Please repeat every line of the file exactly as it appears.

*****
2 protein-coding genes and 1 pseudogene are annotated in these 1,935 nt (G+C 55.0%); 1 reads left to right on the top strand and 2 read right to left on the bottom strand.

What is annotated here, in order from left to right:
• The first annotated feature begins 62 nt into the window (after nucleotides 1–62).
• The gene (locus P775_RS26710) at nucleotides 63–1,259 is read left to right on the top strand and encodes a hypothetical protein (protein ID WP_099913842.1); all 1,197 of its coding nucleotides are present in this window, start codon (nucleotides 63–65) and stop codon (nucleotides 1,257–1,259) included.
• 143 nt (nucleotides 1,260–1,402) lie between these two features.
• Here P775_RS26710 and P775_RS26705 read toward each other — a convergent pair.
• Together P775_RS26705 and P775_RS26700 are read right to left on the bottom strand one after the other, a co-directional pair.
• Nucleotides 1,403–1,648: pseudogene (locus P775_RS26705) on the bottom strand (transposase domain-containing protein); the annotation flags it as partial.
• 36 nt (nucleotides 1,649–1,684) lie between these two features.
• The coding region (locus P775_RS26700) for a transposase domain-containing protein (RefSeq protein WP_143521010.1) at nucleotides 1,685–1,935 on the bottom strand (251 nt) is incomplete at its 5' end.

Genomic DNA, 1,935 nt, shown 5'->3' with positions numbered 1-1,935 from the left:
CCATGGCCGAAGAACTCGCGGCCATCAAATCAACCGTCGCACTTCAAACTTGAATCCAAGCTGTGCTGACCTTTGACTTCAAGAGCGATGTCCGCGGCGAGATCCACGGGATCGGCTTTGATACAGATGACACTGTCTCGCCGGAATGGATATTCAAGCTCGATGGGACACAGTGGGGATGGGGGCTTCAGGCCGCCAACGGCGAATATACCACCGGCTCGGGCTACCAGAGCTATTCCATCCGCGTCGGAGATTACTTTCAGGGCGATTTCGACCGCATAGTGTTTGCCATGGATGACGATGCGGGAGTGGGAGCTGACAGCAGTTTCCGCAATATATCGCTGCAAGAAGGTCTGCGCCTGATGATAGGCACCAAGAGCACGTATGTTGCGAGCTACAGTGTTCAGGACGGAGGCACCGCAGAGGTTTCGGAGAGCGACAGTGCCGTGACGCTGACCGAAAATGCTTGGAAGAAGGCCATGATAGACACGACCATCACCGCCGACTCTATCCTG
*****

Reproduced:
2 protein-coding genes and 1 pseudogene are annotated in these 1,935 nt (G+C 55.0%); 1 reads left to right on the top strand and 2 read right to left on the bottom strand.

What is annotated here, in order from left to right:
• The first annotated feature begins 62 nt into the window (after nucleotides 1–62).
• The gene (locus P775_RS26710) at nucleotides 63–1,259 is read left to right on the top strand and encodes a hypothetical protein (protein ID WP_099913842.1); all 1,197 of its coding nucleotides are present in this window, start codon (nucleotides 63–65) and stop codon (nucleotides 1,257–1,259) included.
• 143 nt (nucleotides 1,260–1,402) lie between these two features.
• Here P775_RS26710 and P775_RS26705 read toward each other — a convergent pair.
• Together P775_RS26705 and P775_RS26700 are read right to left on the bottom strand one after the other, a co-directional pair.
• Nucleotides 1,403–1,648: pseudogene (locus P775_RS26705) on the bottom strand (transposase domain-containing protein); the annotation flags it as partial.
• 36 nt (nucleotides 1,649–1,684) lie between these two features.
• The coding region (locus P775_RS26700) for a transposase domain-containing protein (RefSeq protein WP_143521010.1) at nucleotides 1,685–1,935 on the bottom strand (251 nt) is incomplete at its 5' end.

Genomic DNA, 1,935 nt, shown 5'->3' with positions numbered 1-1,935 from the left:
CCATGGCCGAAGAACTCGCGGCCATCAAATCAACCGTCGCACTTCAAACTTGAATCCAAGCTGTGCTGACCTTTGACTTCAAGAGCGATGTCCGCGGCGAGATCCACGGGATCGGCTTTGATACAGATGACACTGTCTCGCCGGAATGGATATTCAAGCTCGATGGGACACAGTGGGGATGGGGGCTTCAGGCCGCCAACGGCGAATATACCACCGGCTCGGGCTACCAGAGCTATTCCATCCGCGTCGGAGATTACTTTCAGGGCGATTTCGACCGCATAGTGTTTGCCATGGATGACGATGCGGGAGTGGGAGCTGACAGCAGTTTCCGCAATATATCGCTGCAAGAAGGTCTGCGCCTGATGATAGGCACCAAGAGCACGTATGTTGCGAGCTACAGTGTTCAGGACGGAGGCACCGCAGAGGTTTCGGAGAGCGACAGTGCCGTGACGCTGACCGAAAATGCTTGGAAGAAGGCCATGATAGACACGACCATCACCGCCGACTCTATCCTG